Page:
These studies are adequate at explaining only a facet of reality TV and its persistence in the media based on one idea – social comparison theory. It cannot, however, explain why people of all walks of life watch reality TV, not just those who feel bored with their lives and take pleasure in living vicariously through actors on television. People fairly satisfied with their lives must also enjoy watching reality television, as well as people who consciously or unconsciously make no social comparisons whatsoever when watching reality television. What then, are possible alternative explanations for why reality TV is still going strong in popular media not accounted for by social comparison theory?

Market research may be to blame, in part, for the allure certain reality TV shows like “Temptation Island”, “Elimidate”, “Paradise Hotel”, “Fear Factor” and “Dog Eat Dog”. Most, if not all of the contestants on these shows are very stereotypic portrayals of men and women. The women are all big-breasted and attractive; the men are all athletically-built and also good looking and, without fail, both sexes get into skimpy bathing suits for “water stunts” at some point or another in every show. Sex sells, and people enjoy looking very beautiful, yet ironically unrealistic characters of “reality” TV.

Another reason for the popularity and persistence of the show may just be the popularity itself. People will hear friends talking about certain television shows and wonder what they’re talking about, or will watch the show on recommendation from a friend of theirs. People will persuade their friends to watch these reality programs and the friends will conform to the rest of the group in order to join in on the next-day “water-cooler” type conversations about the previous night’s reality program. Of course, once the friend watches the reality TV show, they are hooked by the copious amounts of sex and conflict (among other things) on the show, as well as the relative ease of which they can identify with and relate to the individual characters. People often throw “Survivor Finale parties” where groups of people get together at a bar or a friend’s house to watch the riveting and suspenseful conclusion of their favourite series. People enjoy the atmosphere as well as being able to identify with and be part of the social group, even if they are not particularly interested in the television show.

Social psychology theories of persuasion, conformity, stereotyping (using sex to sell products), and cognitive dissonance (e.g. a person getting upset after finding out that the reality TV show they thought was all real and not staged was actually carefully orchestrated by a team of executives, and saying “well they’re real people like me, but just placed in fake situations in order to improve ratings” in order to justify their thirst for reality to themselves and relieve some of the dissonance) can explain many aspects of the dynamics of reality TV and the current media buzz surrounding it, but not all aspects. Some people have no ulterior motives for watching reality TV except for the fact that there might not be anything else on the set that is worth watching to them, and a lot of people will watch almost anything appearing on TV no matter how terrible it is which probably explains why there is a great deal of sub-par programming available to people of less discriminating taste.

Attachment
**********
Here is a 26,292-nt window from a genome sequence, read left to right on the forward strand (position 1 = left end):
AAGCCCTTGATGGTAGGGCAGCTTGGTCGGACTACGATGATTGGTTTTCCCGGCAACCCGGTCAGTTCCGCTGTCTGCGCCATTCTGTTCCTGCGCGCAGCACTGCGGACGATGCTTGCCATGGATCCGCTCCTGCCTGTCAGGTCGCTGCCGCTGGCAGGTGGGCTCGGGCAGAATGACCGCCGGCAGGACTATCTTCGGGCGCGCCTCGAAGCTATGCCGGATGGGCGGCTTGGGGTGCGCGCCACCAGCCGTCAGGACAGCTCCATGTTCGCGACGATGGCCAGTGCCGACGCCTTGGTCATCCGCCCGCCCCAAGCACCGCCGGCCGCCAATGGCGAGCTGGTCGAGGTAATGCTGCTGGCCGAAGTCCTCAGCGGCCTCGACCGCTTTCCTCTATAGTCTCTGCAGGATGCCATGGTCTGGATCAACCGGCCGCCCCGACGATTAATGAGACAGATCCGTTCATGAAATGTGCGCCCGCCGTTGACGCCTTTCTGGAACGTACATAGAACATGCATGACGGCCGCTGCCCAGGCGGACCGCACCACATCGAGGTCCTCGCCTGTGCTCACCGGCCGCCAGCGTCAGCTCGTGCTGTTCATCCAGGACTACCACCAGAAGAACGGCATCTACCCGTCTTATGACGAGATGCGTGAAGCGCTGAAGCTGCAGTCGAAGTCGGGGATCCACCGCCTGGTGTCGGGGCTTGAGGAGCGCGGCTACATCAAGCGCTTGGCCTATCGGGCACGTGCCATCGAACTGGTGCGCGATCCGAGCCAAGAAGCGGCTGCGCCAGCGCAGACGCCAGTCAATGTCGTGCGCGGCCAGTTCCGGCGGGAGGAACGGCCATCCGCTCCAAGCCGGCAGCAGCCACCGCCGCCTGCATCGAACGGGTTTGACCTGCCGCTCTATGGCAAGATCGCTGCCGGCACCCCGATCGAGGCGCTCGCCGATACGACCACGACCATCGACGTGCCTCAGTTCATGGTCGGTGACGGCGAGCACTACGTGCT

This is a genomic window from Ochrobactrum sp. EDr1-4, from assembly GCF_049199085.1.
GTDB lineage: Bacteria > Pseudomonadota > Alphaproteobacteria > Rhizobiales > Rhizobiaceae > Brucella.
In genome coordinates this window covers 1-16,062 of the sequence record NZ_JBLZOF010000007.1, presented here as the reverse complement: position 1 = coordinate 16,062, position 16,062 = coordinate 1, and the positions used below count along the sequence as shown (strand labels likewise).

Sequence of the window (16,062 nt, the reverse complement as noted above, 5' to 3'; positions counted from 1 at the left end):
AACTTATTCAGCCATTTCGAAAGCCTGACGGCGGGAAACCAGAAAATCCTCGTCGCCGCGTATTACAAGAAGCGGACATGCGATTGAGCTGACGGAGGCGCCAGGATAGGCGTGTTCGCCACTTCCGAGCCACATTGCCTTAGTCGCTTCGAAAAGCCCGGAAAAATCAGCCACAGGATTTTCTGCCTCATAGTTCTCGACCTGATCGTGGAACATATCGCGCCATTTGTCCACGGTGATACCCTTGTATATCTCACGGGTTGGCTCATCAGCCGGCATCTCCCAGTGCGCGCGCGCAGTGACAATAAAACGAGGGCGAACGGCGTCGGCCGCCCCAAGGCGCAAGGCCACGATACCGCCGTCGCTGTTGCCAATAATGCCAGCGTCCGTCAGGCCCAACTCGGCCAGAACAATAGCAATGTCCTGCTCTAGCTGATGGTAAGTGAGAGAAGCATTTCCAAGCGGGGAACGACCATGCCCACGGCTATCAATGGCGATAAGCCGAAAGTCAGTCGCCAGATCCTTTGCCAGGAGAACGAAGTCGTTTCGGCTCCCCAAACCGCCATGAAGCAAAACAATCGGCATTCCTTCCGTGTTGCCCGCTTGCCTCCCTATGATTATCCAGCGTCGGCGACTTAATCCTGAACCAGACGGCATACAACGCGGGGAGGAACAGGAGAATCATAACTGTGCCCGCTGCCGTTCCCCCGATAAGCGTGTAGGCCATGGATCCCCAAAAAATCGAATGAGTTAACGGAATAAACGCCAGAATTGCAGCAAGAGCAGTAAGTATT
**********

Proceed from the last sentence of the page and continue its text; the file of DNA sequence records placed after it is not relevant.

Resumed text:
In conclusion, reality TV is not real. People make it real by refusing to examine all the facts and by engaging in suspended disbelief – ignoring evidence contrary to what you believe and being caught up in the reality of the television program, movie, or novel they happen to be experiencing at the time. In believing in the reality of the shows they are watching, people can identify and relate to the characters portrayed on the individual programs and use either upward or downward social comparisons to make themselves feel better about their own unexciting lives.

The ideas of social comparison theory cannot explain all reasons why many different sorts of people with different self-appraisals of the excitement in their life (i.e. not everyone thinks their lives are boring) watch reality TV. Other factors may explain why so many people continually fixate themselves upon their TV sets with enraptured anticipation as to who will be the next castaway from “Survivor Island” include: the tendency for people to conform to a group (watch because everyone else does), to be subject to persuasion (watch because a friend said it was good), or to be a victim of sex-stereotyping marketing (watch because you enjoy seeing beautiful people).

Reality TV may be around in the media and pop culture for years to come, as long as the TV executives can stay one step ahead of the population and continually feed viewers with surreal and increasingly varied versions of “reality”, combined with large quantities of sex, conflict, comedy and reward challenges.






“Reality leaves a lot to the imagination”
John Lennon